1. Oh my goodness, I went over there and assured everyone that it’s the same knife. I would never lie to you guys or put fake pictures here. The Bar Keepers Friend got rid of the rust spots and it’s the same knife in the before and after pictures. That’s the truth.

  11. You might also try white vinegar. Soak it. Also very very good for soaking rust on hand tools that get left out in the rain.

  12. Baking soda works well for this as well. Make a little plop of paste with some water and rub on the rust spots. Voila!

  13. If the knife is high carbon stainless steel it should only be hand washed and dried immediately to prevent those rust spots. Leaving them soaking in the sink or putting them through the washer will do it every time, I’m learning the hard way! But a good knife really is worth a little extra work! What a great cleaning tip, I have a couple of knives to try this on. Thank you for sharing!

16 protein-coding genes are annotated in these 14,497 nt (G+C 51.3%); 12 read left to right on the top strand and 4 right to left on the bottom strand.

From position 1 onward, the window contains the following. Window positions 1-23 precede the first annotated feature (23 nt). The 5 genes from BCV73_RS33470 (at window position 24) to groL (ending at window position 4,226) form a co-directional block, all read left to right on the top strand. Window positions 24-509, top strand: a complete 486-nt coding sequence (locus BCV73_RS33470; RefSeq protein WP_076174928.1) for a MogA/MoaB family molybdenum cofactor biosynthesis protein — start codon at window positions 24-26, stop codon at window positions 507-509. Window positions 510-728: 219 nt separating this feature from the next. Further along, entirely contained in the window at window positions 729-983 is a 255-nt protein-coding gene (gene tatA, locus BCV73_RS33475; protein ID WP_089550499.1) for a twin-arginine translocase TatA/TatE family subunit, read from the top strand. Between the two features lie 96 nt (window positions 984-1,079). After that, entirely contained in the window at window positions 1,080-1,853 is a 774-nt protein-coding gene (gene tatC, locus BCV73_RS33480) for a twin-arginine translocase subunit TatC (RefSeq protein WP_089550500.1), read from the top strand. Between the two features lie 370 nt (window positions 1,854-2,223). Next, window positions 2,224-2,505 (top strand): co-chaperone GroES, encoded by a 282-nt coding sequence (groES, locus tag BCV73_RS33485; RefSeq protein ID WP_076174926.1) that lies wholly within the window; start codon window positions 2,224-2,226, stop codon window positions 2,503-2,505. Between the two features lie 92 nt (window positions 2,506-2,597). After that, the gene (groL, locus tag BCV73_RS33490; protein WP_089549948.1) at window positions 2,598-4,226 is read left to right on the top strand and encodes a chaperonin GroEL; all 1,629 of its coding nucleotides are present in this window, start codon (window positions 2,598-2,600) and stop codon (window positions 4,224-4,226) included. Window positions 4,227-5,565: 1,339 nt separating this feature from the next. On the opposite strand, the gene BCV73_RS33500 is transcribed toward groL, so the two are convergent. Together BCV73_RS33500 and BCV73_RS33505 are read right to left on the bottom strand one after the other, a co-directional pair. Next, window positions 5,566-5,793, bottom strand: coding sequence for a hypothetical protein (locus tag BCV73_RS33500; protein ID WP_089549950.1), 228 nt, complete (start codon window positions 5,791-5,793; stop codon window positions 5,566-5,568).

14. You have to be careful with this product. It is poisonous and can be a so ed through the skin. It is made of Oxalic acid. I would just do some research to make sure you are using it safely. I have heard wonderful things about how well it works but it need to be handled with care.

    1. I first learned about Bar Keepers Friend from my Dad who was using it to shine up his pans! They were so shiny when he was done I had to ask him what he was using and then went out and bought some for myself. So I have seen Bar Keepers Friend used on pans and they looked great afterward (although it was not a case of trying to get out any particular spots or rust).

  15. Thanks for the tip! Although the crumpled tin foil didn’t work on your knife, it will do a great job on restoring the surface of chrome. I used it on parts of my car and it did wonders!